[Interview] – Smart Technology in the Valve Sector
Juan Vesga, Consultant with over 25 years of experience in the upstream O&G Industry
Read the complete interview with Juan Vesga and Tim-Frederik Kohler
The 3 Main Challenges
Juan, you are an independent consultant for the industry when it comes to Advance Controls Systems and Automation. You and I both live in Singapore; we could see the struggle companies have here especially in the offshore sector. Have we reached bottom yet? And what do you think are the top 3 trends and top 3 challenges in the industry this and next year?
I do believe that the industry in general has reached a bottom line. The main concern now for the industry is how companies and their clients manage and survive the existing and current conditions of the industry.
As such, I believe there would still be a loss of a few of the mayor remaining players due to their deteriorating financials and this would keep leading the way for mergers and acquisitions in some cases.
The second trend and as a result of the previous observation is the retirement and/or retrenching of several of the remaining people with the most operational experience and technical knowledge in the industry.
The third trend I could see is the continuous deterioration of the different installations and their equipment due to different factors from reduction on budgets due to the market conditions, stacking – cold or warm – of the rigs, and as mentioned previously, the continuous loss of technical knowledge and experienced people as they leave the industry.
This smells like trouble, especially when the industry starts to recover.
Exactly, when it eventually begin to recover – slowly or at a fast pace -, based on my years of work experience in the oil and gas, and having started working in the industry when it was also in a depressed market condition, I would say there would be several challenges that will be adversely affecting the industry.
In my opinion and to answer your question, the 3 Main Challenges would be:
People. This is an extremely sensitive issue for the recovery of the industry. But not just people. What I am referring are people with the right operational experience and the technical knowledge to ensure the industry is brought back to, as a minimum, the same if not to a higher technical, operational and safe level as when the down turn began. This would be the hardest challenge to overcome. However, new technologies may be able to help, but again everything would be down to people with the right skills, knowledge and operational experience needed for the industry.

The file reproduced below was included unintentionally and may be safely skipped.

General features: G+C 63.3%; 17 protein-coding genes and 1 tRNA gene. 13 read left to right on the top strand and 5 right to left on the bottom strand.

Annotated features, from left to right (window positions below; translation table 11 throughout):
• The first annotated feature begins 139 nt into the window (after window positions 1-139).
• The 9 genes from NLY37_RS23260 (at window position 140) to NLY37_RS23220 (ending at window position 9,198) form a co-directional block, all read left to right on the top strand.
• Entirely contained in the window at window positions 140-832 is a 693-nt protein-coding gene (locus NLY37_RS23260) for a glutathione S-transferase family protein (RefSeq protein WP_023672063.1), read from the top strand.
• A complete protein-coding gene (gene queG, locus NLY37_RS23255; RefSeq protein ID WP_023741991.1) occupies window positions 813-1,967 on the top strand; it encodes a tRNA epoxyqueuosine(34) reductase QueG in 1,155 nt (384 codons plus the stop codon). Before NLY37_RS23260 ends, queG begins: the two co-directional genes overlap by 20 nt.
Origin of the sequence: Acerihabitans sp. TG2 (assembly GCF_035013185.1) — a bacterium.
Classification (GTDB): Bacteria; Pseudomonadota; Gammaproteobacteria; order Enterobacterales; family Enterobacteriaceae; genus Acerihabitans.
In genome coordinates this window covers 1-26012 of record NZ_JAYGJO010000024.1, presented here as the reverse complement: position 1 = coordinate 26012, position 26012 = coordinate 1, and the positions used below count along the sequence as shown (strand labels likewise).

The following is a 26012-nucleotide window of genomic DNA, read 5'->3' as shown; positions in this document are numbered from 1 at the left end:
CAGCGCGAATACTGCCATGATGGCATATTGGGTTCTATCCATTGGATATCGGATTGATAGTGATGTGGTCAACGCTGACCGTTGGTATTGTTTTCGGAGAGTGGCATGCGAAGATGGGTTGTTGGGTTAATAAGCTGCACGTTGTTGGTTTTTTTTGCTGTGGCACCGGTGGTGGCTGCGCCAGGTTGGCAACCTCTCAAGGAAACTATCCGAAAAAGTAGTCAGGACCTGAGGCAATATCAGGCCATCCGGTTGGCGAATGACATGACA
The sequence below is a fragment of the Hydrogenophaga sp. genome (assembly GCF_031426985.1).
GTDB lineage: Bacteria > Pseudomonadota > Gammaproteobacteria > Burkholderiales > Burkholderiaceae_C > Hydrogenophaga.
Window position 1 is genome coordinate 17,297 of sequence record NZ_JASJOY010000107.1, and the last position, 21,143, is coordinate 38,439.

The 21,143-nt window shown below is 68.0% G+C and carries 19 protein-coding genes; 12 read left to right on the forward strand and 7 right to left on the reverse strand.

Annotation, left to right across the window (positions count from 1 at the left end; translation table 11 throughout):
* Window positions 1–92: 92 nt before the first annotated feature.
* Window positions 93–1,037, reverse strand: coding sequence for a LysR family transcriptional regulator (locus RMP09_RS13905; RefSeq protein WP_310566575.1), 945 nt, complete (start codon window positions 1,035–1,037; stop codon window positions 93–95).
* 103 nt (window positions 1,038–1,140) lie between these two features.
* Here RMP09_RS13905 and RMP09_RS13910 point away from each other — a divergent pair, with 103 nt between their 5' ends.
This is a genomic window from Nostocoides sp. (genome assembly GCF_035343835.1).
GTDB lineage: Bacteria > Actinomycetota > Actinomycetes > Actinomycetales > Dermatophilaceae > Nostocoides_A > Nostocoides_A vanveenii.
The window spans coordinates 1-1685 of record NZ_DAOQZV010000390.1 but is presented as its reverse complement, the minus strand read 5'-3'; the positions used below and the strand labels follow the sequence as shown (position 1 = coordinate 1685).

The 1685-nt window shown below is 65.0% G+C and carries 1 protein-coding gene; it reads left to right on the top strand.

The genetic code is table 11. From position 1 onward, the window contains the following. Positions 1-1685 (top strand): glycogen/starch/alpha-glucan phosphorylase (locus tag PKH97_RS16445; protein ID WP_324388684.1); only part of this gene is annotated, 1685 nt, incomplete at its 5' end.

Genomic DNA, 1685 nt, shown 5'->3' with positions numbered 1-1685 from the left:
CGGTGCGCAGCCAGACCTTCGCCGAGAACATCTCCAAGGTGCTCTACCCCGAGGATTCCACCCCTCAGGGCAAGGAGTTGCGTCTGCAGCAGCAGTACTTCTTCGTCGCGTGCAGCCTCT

The second challenge would be the Supply Chain. From basic supplies to very specific pieces of equipment and technology. Due to the current market conditions and the unforeseen recovery at the moment, reduction of end users, oversupply of equipment, and others, manufacturers and vendors have and will continue to adjust their inventories down, which in turn will hurt the industry once a recovery begins to take place. In addition, new and updated rules and regulations are likely to create another issue for existing equipment to be installed and used on some installations. This would result in reduced availability, adverse deliveries and ultimately large financial impact.
The third challenge is New Technology. As technology keeps moving on and is adapted in the industry, new systems and equipment would not have the opportunity to be utilize and create a track record within the industry that results in a minimum required level of confidence when considered for installation, especially offshore.
We speak about “Smart Technologies” and “Big Data” and how it would help the industry develop further by using infinity amounts of data generated by the different pieces of equipment and systems for the different operational conditions, but unfortunately there is not really company and industry consensus as to the standards for these technologies and at least for the common data being generated. The challenge also is how big data can be divided, analysed and used at different levels and mostly what the mean significance is for each of the different departments within the organization, from operations to maintenance to engineering, to management and ultimately the economics.
We are becoming used to hear and speak about smart technologies and big data as the highest level of technology at the moment, but gathering big data with the existing technologies is not an issue and would never be. For the contrary, selecting, interpreting and analysing big data is the biggest hurdle and to do that we need SMEs with the right operational and technical knowledge and experience to help define the parameters of Big Data Management Systems or Data Information Management Systems and the create proper visualization of the data. Too much data and a lack of experienced and knowledgeable interpretation would create and result in other issues.